The news from Rome is not good. An interview with Pope Francis has just been published in a Catholic magazine, which reads, in part:
“We cannot insist only on issues related to abortion, gay marriage and the use of contraceptive methods. This is not possible. I have not spoken much about these things, and I was reprimanded for that. But when we speak about these issues, we have to talk about them in a context. The teaching of the church, for that matter, is clear and I am a son of the church, but it is not necessary to talk about these issues all the time.”
Pardon me, Your Holiness, but you’re plain wrong, especially when it comes to abortion. A Church that doesn’t speak out all the time against the great moral horror of its age is useless to the world.
Beyond this, there is the utter tone-deafness of Francis’s public statements since becoming Pope. Can he really not understand how this will be interpreted by the mainstream press and received by the masses? No matter what he may have been trying to say, it will be interpreted and received thus: “Pope says abortion is no big deal”. And worse, the people who take it that way are not wrong to do so. How else can one take his statement, other than something like: “Yeah, yeah – I know what the Church’s teaching on abortion is, but it’s really no big deal and not very important, so everybody just cool it with that stuff”? Is that not, in fact, the essence of what he said? How else can this reasonably be read, other than that the Pope himself is distancing himself from the causes of the sanctity of life and traditional marriage as much as he practically can?
What the hell can he be thinking? Can he not see how it knocks the legs out from under the global pro-life movement to tell them that they should all chill out about and not talk about abortion so much? Does he not know that these words will be used by enemies of everything the Church stands for, as rhetorical weapons brought to bear against those who fight for those things? That indeed, they already have been? And not only do his words encourage his enemies and undermine his allies, they make those allies look like fools for devoting their time and treasure to their – to his church’s – causes. It tells them, in so many words, that in doing so, they’re wasting time, thought, and energy that would better be expended on other pursuits (What, I wonder?). It tells them that their cause is lost, and that not only is there no point putting any great effort into it any longer, but that he, the Pope, the heir to St. Peter, has very little intention of supporting therm in any meaningful way.
And it’s not just this, but his statements on homosexuality, on atheism… they all become harder and harder to excuse or defend. I understand that any sinner can repent, seek God, and be forgiven. But this Pope’s statements come dangerously close to saying that unrepented sin is fine and disbelief will still get you into the Kingdom of Heaven as long as you’re a “good person” (Whatever that may mean, and by whatever standard that may be measured). If this is so, then what kind of fool am I – is any observant Christian – for believing, for praying, for repenting, and for avoiding sin, when I can have the same reward without bothering myself with all that effort and self-denial?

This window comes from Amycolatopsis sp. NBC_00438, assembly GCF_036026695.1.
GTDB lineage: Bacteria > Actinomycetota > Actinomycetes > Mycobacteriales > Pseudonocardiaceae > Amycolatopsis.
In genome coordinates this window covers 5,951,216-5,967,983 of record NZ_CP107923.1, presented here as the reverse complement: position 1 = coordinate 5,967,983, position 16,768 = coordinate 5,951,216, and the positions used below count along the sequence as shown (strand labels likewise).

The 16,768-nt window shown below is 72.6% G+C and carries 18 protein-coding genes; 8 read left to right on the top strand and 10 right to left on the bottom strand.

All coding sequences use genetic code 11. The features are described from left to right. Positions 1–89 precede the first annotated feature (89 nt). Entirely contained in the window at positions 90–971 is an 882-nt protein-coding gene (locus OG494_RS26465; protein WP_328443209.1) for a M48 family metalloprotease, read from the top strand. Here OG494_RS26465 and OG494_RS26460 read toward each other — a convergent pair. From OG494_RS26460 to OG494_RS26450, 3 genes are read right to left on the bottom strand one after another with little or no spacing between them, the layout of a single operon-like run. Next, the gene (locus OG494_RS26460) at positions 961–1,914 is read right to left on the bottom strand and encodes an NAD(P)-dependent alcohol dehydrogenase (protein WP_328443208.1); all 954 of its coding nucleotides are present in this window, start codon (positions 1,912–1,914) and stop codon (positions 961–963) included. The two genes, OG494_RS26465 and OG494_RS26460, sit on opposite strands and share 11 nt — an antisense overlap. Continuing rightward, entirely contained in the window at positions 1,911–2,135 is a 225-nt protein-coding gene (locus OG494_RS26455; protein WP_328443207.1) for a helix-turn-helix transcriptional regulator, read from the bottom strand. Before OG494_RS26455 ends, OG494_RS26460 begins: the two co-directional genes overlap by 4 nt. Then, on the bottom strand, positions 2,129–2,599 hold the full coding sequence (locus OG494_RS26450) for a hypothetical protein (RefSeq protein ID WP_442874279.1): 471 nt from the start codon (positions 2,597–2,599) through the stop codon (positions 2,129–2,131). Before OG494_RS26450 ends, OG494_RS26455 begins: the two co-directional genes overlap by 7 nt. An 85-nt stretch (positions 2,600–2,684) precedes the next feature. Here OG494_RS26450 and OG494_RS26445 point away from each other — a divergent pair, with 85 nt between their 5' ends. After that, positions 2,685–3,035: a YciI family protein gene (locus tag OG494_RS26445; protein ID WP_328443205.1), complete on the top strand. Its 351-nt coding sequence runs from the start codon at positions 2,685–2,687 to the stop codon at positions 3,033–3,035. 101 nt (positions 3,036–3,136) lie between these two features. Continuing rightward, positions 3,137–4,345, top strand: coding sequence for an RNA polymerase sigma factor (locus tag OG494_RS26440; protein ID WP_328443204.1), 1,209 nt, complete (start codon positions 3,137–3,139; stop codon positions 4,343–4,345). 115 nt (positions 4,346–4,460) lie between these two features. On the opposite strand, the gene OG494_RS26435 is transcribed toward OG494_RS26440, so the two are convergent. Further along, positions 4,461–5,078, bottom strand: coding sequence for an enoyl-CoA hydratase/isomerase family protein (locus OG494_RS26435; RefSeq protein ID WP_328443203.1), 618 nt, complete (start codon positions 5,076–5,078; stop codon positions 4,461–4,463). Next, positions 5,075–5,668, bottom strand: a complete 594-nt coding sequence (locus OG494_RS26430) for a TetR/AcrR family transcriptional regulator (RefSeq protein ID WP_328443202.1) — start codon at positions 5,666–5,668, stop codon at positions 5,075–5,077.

As a confirmed Catholic, these statements by the Pope cause a deep sense of anger and betrayal within me; a sense that the Church I’m getting today isn’t the same one I signed on to just a few short years ago. It makes me wonder if the Church is going the way of all the other institutions of the West – sliding bit by bit, by steady incrementalism, into the Cultural Marxist morass of late-stage modernity. All of which makes it increasingly hard to stick with Pope Francis, and, by extension, the Church he heads. I joined the Church; is the Church leaving me? Perhaps – the story of the Catholic Church over the last few decades has been that of one massive failure of leadership after another, and they seem to be getting worse instead of better. Having driven all the liberals and “cafeteria Catholics” away with their horrendous mishandling of the pedophilia scandals, will the Church’s leadership now drive away all the loyalists and conservatives by minimizing their core principles? And of so, what then? Irrelevance, in the mold of the Anglican church? Nothing else lies down that road.
One way or another, I’ll make no more excuses for statements like these. One or two of these kinds of statements could have been let slide as gaffes, but this is getting to be a pattern. If the Pope doesn’t mean these things he appears to say, then he needs – desperately needs – a minder with him whenever he’s within fifty feet of a microphone. If he did mean them, it’s a disaster for the faith, for the Church, and for its causes.